I ransacked my brain and eventually came to the conclusion the tomb was none other than the crypt underneath the apartment. The dilemma was how to enter it without being discovered. Every time I would make my secret journey down, I would be careful to see who was in the apartment, and listen intently to any sounds emitting from the crypt itself. The door could be locked on both sides, so I reasoned I was probably at a safe distance from being caught. But in the event they would sense my entry, they would also know of my spare key, and a change of lock was the least thing I desired. With one day until the New Year, I decided New Years’ Eve, around the time most people are having their dinners, would be the best time for my visit. The apartment was empty, and as I pretended the nature of my visit was to leave bottles of Champagne for the staff and the Grand Master, I believed I had devised the perfect cover.
I walked down to the cellar, which was as equally eerily quiet as the apartment I had left. Two quick turns in rapid succession and the door budged. The air stirred – a moist, slightly earthy smell, that had by now become synonymous with death, and for a moment I thought I could hear a faint sigh, as if someone were taking their last breath. Thankfully, no one was there, but my nerves were strung to their greatest tension as I fumbled my way down the staircase. I lit the candles that were fixed to the gaping craniums that flanked the walls. At first there was nothing of interest, so I sat there in solitude trying to see the chamber in a new light. I traced the walls, the cavities and removed old skulls, which seemed to emit a muted, mocking laughter at my desperate attempts to solve the riddle they so closely guarded.
I removed a couple and noticed a black cavity behind a sandstone brick that, after much work, finally dislodged itself. It was there I found the jewellery box. Instead of looking further, I untangled the pieces, noting any clues in my notebook. It was then I recognised Leila’s necklace. A gold pendant with an amber stone. She always wore it. I couldn’t recall having seen the other jewellery on her, but when I found the pendant with Catherine’s name, who I vaguely remembered from the Reaper case, I thought I knew the nature of the mystery my anonymous writer had wanted me to know.
I quickly tangled up the jewellery once more and put it back in the box. I was careful to replace all the bricks and the two skulls in the right order to ensure my visit would go undetected.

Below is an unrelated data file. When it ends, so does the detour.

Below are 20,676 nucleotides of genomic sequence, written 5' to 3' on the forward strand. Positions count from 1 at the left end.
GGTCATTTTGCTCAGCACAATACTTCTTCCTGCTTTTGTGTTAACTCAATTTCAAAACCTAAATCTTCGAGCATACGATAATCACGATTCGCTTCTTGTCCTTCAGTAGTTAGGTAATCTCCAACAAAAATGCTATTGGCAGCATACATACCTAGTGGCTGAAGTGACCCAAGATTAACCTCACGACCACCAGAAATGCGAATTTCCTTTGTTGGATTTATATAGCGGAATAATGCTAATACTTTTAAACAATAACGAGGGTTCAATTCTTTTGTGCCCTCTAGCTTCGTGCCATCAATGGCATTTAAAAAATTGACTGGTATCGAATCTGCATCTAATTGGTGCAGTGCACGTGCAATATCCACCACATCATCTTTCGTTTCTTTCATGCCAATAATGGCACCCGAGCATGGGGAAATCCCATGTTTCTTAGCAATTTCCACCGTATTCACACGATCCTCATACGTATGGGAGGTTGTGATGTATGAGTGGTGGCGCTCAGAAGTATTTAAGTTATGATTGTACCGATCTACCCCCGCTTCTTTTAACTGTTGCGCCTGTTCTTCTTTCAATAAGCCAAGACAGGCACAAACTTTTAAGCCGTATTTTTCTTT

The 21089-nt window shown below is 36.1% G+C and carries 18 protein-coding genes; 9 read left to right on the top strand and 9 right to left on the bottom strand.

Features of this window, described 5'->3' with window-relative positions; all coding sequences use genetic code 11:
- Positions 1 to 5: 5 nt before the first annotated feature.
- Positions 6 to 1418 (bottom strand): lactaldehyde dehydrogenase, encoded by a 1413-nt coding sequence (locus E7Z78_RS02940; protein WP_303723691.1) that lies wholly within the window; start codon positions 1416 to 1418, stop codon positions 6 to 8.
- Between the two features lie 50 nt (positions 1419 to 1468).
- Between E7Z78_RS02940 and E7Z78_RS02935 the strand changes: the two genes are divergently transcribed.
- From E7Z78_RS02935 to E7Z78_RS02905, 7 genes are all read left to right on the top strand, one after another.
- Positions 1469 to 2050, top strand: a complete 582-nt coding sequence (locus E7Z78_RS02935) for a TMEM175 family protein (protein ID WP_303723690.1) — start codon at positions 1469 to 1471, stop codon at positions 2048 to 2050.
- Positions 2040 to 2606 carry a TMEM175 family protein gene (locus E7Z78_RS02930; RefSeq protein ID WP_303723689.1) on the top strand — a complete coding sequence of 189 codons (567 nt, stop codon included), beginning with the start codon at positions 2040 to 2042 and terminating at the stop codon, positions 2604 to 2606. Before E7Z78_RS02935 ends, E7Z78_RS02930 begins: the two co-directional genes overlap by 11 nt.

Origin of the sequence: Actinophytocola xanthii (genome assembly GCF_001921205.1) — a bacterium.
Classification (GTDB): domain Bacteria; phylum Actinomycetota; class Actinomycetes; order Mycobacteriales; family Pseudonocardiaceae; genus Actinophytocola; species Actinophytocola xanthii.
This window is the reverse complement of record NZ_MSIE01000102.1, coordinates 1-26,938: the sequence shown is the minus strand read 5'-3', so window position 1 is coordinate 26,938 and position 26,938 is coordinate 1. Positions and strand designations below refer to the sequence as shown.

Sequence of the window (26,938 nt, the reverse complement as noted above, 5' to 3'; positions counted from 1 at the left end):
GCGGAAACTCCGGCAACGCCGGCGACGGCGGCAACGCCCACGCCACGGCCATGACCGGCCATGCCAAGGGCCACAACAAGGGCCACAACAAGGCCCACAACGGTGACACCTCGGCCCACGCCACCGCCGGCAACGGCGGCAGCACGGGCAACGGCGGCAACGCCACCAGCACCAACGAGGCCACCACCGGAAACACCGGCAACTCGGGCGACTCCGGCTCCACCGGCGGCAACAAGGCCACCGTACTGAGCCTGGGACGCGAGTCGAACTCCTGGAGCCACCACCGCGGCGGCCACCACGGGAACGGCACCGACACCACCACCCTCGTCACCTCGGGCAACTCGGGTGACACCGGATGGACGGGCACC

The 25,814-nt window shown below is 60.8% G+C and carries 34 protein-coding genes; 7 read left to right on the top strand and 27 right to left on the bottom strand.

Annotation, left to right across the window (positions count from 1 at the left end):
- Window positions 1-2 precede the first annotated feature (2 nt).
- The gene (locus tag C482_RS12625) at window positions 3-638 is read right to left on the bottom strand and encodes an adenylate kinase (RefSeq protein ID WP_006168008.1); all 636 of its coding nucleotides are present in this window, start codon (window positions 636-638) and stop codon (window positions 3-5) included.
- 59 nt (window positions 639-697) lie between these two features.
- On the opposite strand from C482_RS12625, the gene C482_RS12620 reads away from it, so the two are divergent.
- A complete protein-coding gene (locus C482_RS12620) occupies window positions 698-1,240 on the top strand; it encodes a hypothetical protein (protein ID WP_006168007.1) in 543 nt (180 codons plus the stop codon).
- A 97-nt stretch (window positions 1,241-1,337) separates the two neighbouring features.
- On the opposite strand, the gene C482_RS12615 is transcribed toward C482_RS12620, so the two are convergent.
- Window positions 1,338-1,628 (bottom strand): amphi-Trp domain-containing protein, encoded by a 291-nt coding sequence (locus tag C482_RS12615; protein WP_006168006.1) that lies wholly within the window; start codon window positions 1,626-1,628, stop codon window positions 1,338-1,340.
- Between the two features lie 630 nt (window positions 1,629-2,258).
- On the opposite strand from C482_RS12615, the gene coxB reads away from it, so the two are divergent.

I didn’t set foot in the crypt for weeks, with the exception of my weekly duties at the apartment. It wasn’t until I took you there on that January evening that our conversation shed new light on the matter. It wasn’t so much what you said, but for one thing. You mentioned the possibility the killer kept memento mori, and if so this would most likely be stored in the same place…well, it is something I’ve been pondering ever since.”
He stops his narrative. It is getting late, but still there are many questions for which we both seek answers. Although I wonder if our reasons may be of different sorts.
“Tonight something happened, which we both have to consider as having serious consequences to our safety. Someone knows about us and, most importantly, about our mission to expose whatever lays hidden. I am convinced this person knows my identity and equally knows that I have removed the jewellery box.”
I watch his sunken face. It shows the distinct signs of sleep-deprived nights, intermittent eating habits, with whisky and cigarettes the only source of nutrition. I’ve been watching him as he’s given his accounts, his two vices never far from his fingers and lips.
“Where is the jewellery box now?” I ask.
“It’s in a safe place. A place they will never expect.”
“So what do we do now?”
He stands up and walks to the window, slightly parting the heavy curtain where it meets the window frame. “I can’t see anyone there. But you are not safe here, and I would prefer if you stayed somewhere we can keep you under surveillance.”
“My house should be fine. I have an alarm.”
“Hmm.” He considers this, before responding. “Do you have anyone that you trust, who can stay with you?”
“Yes, I think so. A friend of mine.” I say this perfectly knowing this not to be the case. I just want home.
“Very well, here is what we are going to do. You are going to lay low, don’t do anything. Don’t seek contact with me or with anyone else you’ve been talking to about this whole affair.” I feel a lump in my throat, one I try to swallow, but it won’t disappear. His stern, severe looks break off any tender feelings he might have harboured for me earlier on.
“What about you?” I ask.
“You shall hear from me, I promise.”
He calls a friend who picks me up in his car. It is already past three in the morning, and even one of the most bustling of Paris streets is now deserted. In the next quarter hour I’m home. I see no sign of anyone watching me as I close the door behind me.